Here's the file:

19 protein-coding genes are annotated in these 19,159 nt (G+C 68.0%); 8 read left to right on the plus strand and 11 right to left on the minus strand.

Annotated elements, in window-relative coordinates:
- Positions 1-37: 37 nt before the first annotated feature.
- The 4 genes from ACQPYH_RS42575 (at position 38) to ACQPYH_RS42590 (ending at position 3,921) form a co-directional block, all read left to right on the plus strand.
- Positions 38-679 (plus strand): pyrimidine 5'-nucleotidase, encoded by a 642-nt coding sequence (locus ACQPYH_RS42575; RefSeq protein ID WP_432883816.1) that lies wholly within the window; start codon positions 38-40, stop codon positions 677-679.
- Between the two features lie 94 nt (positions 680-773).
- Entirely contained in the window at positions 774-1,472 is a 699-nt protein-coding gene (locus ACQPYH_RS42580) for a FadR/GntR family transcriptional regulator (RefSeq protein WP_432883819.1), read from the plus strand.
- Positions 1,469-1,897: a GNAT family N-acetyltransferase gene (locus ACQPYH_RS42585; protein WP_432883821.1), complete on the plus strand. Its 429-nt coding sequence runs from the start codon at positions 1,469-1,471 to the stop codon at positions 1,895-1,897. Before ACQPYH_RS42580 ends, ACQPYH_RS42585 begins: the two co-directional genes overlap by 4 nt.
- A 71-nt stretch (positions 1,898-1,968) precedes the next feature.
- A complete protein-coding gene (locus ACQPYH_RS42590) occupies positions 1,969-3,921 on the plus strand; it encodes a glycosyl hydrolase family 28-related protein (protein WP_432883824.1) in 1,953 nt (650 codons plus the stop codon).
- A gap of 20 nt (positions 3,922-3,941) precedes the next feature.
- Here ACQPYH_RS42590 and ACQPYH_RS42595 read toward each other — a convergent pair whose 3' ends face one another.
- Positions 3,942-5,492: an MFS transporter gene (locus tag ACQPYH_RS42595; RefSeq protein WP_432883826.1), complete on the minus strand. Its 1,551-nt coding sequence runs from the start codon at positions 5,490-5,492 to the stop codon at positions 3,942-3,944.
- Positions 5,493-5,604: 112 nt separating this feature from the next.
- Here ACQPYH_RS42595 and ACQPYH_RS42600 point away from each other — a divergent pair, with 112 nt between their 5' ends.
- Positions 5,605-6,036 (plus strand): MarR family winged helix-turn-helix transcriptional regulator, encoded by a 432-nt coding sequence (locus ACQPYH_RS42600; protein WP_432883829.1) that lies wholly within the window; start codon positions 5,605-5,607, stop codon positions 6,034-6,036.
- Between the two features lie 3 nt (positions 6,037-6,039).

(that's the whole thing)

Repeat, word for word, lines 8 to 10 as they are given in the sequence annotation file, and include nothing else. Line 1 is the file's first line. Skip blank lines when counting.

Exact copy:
- Positions 1,469-1,897: a GNAT family N-acetyltransferase gene (locus ACQPYH_RS42585; protein WP_432883821.1), complete on the plus strand. Its 429-nt coding sequence runs from the start codon at positions 1,469-1,471 to the stop codon at positions 1,895-1,897. Before ACQPYH_RS42580 ends, ACQPYH_RS42585 begins: the two co-directional genes overlap by 4 nt.
- A 71-nt stretch (positions 1,898-1,968) precedes the next feature.
- A complete protein-coding gene (locus ACQPYH_RS42590) occupies positions 1,969-3,921 on the plus strand; it encodes a glycosyl hydrolase family 28-related protein (protein WP_432883824.1) in 1,953 nt (650 codons plus the stop codon).